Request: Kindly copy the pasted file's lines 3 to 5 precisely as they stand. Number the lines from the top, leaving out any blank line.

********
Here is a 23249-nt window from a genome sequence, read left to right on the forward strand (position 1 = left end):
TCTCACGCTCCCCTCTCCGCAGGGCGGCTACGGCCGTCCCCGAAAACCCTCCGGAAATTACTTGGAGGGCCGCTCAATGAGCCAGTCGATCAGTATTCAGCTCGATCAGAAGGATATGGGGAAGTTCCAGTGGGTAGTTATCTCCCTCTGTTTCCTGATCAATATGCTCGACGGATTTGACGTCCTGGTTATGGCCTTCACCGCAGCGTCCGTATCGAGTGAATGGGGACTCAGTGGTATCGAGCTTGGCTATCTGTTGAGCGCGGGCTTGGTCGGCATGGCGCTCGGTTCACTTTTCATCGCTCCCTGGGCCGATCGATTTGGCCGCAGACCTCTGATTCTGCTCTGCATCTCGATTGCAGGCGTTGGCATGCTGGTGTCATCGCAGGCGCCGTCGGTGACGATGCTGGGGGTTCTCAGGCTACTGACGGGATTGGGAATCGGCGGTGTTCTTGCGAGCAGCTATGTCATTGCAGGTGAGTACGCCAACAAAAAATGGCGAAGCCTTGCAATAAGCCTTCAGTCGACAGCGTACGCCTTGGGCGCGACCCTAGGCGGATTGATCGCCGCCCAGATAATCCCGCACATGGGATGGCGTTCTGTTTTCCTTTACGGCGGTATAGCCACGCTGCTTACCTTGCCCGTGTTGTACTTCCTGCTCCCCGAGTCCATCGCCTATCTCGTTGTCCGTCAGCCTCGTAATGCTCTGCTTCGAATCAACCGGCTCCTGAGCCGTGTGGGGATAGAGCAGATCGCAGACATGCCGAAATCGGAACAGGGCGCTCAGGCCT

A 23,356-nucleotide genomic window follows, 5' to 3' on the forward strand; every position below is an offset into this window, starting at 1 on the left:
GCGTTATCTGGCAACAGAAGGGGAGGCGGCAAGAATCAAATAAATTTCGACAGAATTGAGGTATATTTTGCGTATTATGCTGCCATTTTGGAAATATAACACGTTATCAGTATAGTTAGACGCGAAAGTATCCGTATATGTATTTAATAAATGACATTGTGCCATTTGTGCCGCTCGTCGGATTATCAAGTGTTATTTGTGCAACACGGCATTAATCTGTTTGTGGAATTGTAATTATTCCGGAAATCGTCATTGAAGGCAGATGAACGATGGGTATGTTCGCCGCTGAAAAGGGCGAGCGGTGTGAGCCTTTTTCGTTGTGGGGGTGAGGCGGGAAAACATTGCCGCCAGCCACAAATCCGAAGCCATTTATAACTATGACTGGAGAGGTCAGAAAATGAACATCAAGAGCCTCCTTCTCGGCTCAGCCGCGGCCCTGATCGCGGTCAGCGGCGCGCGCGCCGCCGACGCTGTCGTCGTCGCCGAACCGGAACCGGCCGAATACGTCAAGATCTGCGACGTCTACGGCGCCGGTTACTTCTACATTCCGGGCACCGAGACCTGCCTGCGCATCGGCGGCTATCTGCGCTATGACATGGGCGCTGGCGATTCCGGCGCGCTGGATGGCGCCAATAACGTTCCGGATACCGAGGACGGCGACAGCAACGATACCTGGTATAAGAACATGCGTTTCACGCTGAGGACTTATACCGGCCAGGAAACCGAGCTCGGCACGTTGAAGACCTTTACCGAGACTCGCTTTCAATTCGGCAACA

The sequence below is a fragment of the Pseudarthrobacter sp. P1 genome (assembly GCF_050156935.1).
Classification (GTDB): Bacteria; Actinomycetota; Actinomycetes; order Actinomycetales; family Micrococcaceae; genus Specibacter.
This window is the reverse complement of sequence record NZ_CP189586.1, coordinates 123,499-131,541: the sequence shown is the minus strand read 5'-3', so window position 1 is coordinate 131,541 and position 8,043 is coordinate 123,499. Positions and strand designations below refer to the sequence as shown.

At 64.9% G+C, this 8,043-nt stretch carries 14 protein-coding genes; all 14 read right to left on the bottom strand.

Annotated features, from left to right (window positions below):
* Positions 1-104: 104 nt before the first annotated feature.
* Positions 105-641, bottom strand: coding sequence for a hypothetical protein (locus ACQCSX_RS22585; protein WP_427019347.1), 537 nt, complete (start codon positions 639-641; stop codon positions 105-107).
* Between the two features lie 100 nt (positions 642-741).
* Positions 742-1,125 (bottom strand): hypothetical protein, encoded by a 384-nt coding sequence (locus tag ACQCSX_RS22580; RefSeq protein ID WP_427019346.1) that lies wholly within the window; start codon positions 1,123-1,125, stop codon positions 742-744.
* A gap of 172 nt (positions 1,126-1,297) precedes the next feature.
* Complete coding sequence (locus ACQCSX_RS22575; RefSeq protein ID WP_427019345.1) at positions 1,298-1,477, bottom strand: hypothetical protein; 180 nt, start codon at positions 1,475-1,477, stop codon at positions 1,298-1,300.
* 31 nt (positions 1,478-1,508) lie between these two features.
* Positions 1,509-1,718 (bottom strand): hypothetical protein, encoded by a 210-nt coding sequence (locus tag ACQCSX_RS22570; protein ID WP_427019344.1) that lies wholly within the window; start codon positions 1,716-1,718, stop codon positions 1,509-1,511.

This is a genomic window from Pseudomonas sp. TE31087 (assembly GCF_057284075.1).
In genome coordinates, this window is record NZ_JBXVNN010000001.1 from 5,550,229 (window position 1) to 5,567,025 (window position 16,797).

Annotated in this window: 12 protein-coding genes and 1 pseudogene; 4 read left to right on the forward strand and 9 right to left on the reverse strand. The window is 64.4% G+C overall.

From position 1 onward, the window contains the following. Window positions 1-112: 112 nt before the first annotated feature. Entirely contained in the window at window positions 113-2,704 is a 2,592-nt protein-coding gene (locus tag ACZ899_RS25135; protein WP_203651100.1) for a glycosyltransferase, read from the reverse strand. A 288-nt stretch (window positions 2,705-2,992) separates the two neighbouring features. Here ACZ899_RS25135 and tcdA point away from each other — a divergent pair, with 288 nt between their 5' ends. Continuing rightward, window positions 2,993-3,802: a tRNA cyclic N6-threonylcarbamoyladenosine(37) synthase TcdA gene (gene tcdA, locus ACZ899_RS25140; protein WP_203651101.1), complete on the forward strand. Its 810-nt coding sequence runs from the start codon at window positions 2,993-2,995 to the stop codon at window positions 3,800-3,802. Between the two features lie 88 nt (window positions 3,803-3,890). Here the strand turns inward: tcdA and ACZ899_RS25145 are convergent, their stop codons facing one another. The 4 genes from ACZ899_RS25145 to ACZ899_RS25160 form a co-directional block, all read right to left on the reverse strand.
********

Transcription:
A 23,356-nucleotide genomic window follows, 5' to 3' on the forward strand; every position below is an offset into this window, starting at 1 on the left:
GCGTTATCTGGCAACAGAAGGGGAGGCGGCAAGAATCAAATAAATTTCGACAGAATTGAGGTATATTTTGCGTATTATGCTGCCATTTTGGAAATATAACACGTTATCAGTATAGTTAGACGCGAAAGTATCCGTATATGTATTTAATAAATGACATTGTGCCATTTGTGCCGCTCGTCGGATTATCAAGTGTTATTTGTGCAACACGGCATTAATCTGTTTGTGGAATTGTAATTATTCCGGAAATCGTCATTGAAGGCAGATGAACGATGGGTATGTTCGCCGCTGAAAAGGGCGAGCGGTGTGAGCCTTTTTCGTTGTGGGGGTGAGGCGGGAAAACATTGCCGCCAGCCACAAATCCGAAGCCATTTATAACTATGACTGGAGAGGTCAGAAAATGAACATCAAGAGCCTCCTTCTCGGCTCAGCCGCGGCCCTGATCGCGGTCAGCGGCGCGCGCGCCGCCGACGCTGTCGTCGTCGCCGAACCGGAACCGGCCGAATACGTCAAGATCTGCGACGTCTACGGCGCCGGTTACTTCTACATTCCGGGCACCGAGACCTGCCTGCGCATCGGCGGCTATCTGCGCTATGACATGGGCGCTGGCGATTCCGGCGCGCTGGATGGCGCCAATAACGTTCCGGATACCGAGGACGGCGACAGCAACGATACCTGGTATAAGAACATGCGTTTCACGCTGAGGACTTATACCGGCCAGGAAACCGAGCTCGGCACGTTGAAGACCTTTACCGAGACTCGCTTTCAATTCGGCAACA

The sequence below is a fragment of the Pseudarthrobacter sp. P1 genome (assembly GCF_050156935.1).